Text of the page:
New Credit: 10%
Research shows that opening several credit accounts in a short amount of time represents a greater risk—especially for people who don't have a long credit history. If you can avoid it, try not to open too many accounts too rapidly.
 
Types of Credit (Credit Mix): 10%
FICO Scores will consider your mix of credit cards, retail accounts, installment loans, finance company accounts and mortgage loans. Don't worry, it's not necessary to have one of each.
 
Credit Inquiries
The only inquiries that count toward your FICO Scores are the ones that result from your applications for new credit. Your scores do not count "consumer-initiated" inquiries, requests you have made for your credit report in order to check it.
 
They also do not count "promotional inquiries," requests made by lenders in order to make you a "pre-approved" credit offer. Also not counted are "administrative inquiries," requests made by lenders to review your account with them. Requests coming from employers are not counted either.
  

How to Improve and Build Your Credit Score

If you’re anticipating making an expensive purchase for which you’ll need a loan, the earlier you start to increase your credit score the easier it will be to get approved for a loan. Whether you’re buying a car or a home, here are eight tips for building credit.
 
One way to start building credit is taking out a Credit Builder Loan, created to help individuals who have a low credit score or no credit history.
 
With the CU SoCal Credit Builder Loan, a share certificate for $1,000 is established in the borrower’s name, and while you do not receive funds up-front,
after making on-time payments for one year, you receive $1,000 cash. Credit Builder loans build your credit score because your payments are reported each month to all three major credit bureaus. Credit scoring companies, including FICO, will see the loan in your credit report and give you points for adding to your credit mix and making on-time payments.
 

Will Leasing a Car Help My Credit Score?

Making on-time payments to pay down outstanding loans and debt will increase your credit score. Credit bureaus and credit scoring companies look favorably on installment loans paid on time, as it shows that the borrower is able to manage debt. As a result, your credit score will increase.
 

Is Leasing a Car Worth it?

Because leasing is a temporary ownership of a car (generally two to four years) it’s important to decide what you want out of a car and how long you would like to own it.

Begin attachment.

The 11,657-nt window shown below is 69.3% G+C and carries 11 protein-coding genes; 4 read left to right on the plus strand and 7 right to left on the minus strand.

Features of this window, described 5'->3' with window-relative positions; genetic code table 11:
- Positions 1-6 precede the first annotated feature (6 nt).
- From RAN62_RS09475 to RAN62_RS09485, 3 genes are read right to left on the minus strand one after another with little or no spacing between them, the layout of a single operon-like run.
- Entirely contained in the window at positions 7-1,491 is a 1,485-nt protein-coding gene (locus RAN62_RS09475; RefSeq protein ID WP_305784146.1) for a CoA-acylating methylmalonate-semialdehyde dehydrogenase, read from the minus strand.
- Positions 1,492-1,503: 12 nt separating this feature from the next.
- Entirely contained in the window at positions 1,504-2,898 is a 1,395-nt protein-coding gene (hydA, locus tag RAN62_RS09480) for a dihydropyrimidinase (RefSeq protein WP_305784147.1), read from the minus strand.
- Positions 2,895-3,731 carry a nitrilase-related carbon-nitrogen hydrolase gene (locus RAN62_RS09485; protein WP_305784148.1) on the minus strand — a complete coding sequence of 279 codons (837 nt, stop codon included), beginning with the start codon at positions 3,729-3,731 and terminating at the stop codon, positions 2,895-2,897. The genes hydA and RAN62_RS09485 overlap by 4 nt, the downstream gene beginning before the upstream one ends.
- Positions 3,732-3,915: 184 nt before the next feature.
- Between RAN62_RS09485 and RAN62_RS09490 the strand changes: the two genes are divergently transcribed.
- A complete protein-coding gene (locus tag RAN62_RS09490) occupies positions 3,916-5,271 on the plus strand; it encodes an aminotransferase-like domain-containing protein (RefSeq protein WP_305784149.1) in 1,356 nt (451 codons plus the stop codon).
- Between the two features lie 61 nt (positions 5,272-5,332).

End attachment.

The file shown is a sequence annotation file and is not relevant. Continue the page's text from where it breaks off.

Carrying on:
People who prefer to drive a new vehicle choose to lease. Owning a car short term increases the chances that you can avoid having to make costly repairs that come with older cars.
 
Some people choose to lease in order to see how they like driving a particular make or model car before committing to a purchase.
 
All car leases come with the option to purchase the vehicle at the end of the lease term, so if you’ve come to really enjoy your leased car, it can be yours!
 
Is leasing worth it? While a leased vehicle may cost less per month to own, in the long-run, purchasing a car is more cost-effective since you’ll own it once the loan is paid off and you’ll likely get to drive it for many years.
 
Should you decide you no longer want to keep it, you’ll have the flexibility to sell it or trade it in. When you purchase a car, you can drive it as much as you need to.
 
With a leased vehicle there are mileage limitations, so be sure to select the mileage option that reflects your driving habits, or you could end up paying more for miles over your contracted limit. Is leasing worth it? That’s for each driver to decide based on their driving needs and budget.
 

Leasing Vs. Buying a Car

The choice between leasing and buying is a personal and economic decision, so be sure to think carefully about your driving needs, then comparison shop and run the numbers before settling on a strategy.
 
To help you decide between leasing or buying, take a look at our article on the Pros and Cons of Leasing vs. Buying.
  

Why Savvy Consumers Choose CU SoCal

For over 60 years CU SoCal has been providing financial services, including car loans, personal loans, mortgages, credit cards, and other banking products, to those who live, work, worship, or attend school in Orange County, Los Angeles County, Riverside County, and San Bernardino County.
 
Please give us a call today at 866.287.6225 today to schedule a no-obligation consultation with one of our auto loan experts.
 
Apply for a vehicle loan today!
 
 

Building Better Lives

Credit Union of Southern California (CU SoCal) is a leading financial institution empowering those who live, work, worship, or attend school in Orange County, Los Angeles County, Riverside County, and San Bernardino County to reach their goals and build strong financial futures. CU SoCal provides access to convenient money management services and offers competitive rates and flexible terms on auto loans, mortgages, and VISA credit cards—turning wishing and waiting into achieving and doing.